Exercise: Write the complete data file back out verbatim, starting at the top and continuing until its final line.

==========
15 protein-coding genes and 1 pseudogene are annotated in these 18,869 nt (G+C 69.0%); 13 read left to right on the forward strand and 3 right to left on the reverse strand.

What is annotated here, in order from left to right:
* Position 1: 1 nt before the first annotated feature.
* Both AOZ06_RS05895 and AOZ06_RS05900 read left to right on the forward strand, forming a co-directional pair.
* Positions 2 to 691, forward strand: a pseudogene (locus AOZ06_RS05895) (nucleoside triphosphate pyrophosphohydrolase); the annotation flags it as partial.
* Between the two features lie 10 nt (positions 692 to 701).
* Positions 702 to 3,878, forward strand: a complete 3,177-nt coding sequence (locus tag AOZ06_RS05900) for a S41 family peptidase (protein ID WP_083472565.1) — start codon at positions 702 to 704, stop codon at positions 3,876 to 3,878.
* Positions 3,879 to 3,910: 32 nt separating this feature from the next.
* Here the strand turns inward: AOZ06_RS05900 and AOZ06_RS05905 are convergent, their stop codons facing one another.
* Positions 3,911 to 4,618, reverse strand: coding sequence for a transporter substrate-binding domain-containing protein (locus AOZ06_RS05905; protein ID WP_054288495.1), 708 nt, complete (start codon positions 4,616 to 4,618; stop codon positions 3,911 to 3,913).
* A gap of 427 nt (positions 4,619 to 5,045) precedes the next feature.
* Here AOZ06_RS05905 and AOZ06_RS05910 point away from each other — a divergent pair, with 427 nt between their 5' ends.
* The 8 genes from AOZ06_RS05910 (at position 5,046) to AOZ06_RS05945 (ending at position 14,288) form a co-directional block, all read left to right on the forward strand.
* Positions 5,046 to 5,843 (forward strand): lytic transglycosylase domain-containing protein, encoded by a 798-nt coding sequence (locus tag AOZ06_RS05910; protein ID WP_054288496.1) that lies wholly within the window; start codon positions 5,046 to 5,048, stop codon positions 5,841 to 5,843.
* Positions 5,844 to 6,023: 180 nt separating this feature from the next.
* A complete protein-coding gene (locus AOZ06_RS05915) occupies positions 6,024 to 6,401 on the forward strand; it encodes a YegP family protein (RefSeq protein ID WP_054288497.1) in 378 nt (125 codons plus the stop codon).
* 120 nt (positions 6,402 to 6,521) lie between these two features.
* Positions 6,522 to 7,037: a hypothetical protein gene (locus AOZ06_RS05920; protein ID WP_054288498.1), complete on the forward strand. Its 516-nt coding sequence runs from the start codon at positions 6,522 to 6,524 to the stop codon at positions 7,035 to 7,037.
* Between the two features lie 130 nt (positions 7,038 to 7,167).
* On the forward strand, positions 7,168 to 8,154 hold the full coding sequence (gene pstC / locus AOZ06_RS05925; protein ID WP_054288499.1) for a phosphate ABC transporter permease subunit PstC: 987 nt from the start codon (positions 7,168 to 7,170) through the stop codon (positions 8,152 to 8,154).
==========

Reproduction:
15 protein-coding genes and 1 pseudogene are annotated in these 18,869 nt (G+C 69.0%); 13 read left to right on the forward strand and 3 right to left on the reverse strand.

What is annotated here, in order from left to right:
* Position 1: 1 nt before the first annotated feature.
* Both AOZ06_RS05895 and AOZ06_RS05900 read left to right on the forward strand, forming a co-directional pair.
* Positions 2 to 691, forward strand: a pseudogene (locus AOZ06_RS05895) (nucleoside triphosphate pyrophosphohydrolase); the annotation flags it as partial.
* Between the two features lie 10 nt (positions 692 to 701).
* Positions 702 to 3,878, forward strand: a complete 3,177-nt coding sequence (locus tag AOZ06_RS05900) for a S41 family peptidase (protein ID WP_083472565.1) — start codon at positions 702 to 704, stop codon at positions 3,876 to 3,878.
* Positions 3,879 to 3,910: 32 nt separating this feature from the next.
* Here the strand turns inward: AOZ06_RS05900 and AOZ06_RS05905 are convergent, their stop codons facing one another.
* Positions 3,911 to 4,618, reverse strand: coding sequence for a transporter substrate-binding domain-containing protein (locus AOZ06_RS05905; protein ID WP_054288495.1), 708 nt, complete (start codon positions 4,616 to 4,618; stop codon positions 3,911 to 3,913).
* A gap of 427 nt (positions 4,619 to 5,045) precedes the next feature.
* Here AOZ06_RS05905 and AOZ06_RS05910 point away from each other — a divergent pair, with 427 nt between their 5' ends.
* The 8 genes from AOZ06_RS05910 (at position 5,046) to AOZ06_RS05945 (ending at position 14,288) form a co-directional block, all read left to right on the forward strand.
* Positions 5,046 to 5,843 (forward strand): lytic transglycosylase domain-containing protein, encoded by a 798-nt coding sequence (locus tag AOZ06_RS05910; protein ID WP_054288496.1) that lies wholly within the window; start codon positions 5,046 to 5,048, stop codon positions 5,841 to 5,843.
* Positions 5,844 to 6,023: 180 nt separating this feature from the next.
* A complete protein-coding gene (locus AOZ06_RS05915) occupies positions 6,024 to 6,401 on the forward strand; it encodes a YegP family protein (RefSeq protein ID WP_054288497.1) in 378 nt (125 codons plus the stop codon).
* 120 nt (positions 6,402 to 6,521) lie between these two features.
* Positions 6,522 to 7,037: a hypothetical protein gene (locus AOZ06_RS05920; protein ID WP_054288498.1), complete on the forward strand. Its 516-nt coding sequence runs from the start codon at positions 6,522 to 6,524 to the stop codon at positions 7,035 to 7,037.
* Between the two features lie 130 nt (positions 7,038 to 7,167).
* On the forward strand, positions 7,168 to 8,154 hold the full coding sequence (gene pstC / locus AOZ06_RS05925; protein ID WP_054288499.1) for a phosphate ABC transporter permease subunit PstC: 987 nt from the start codon (positions 7,168 to 7,170) through the stop codon (positions 8,152 to 8,154).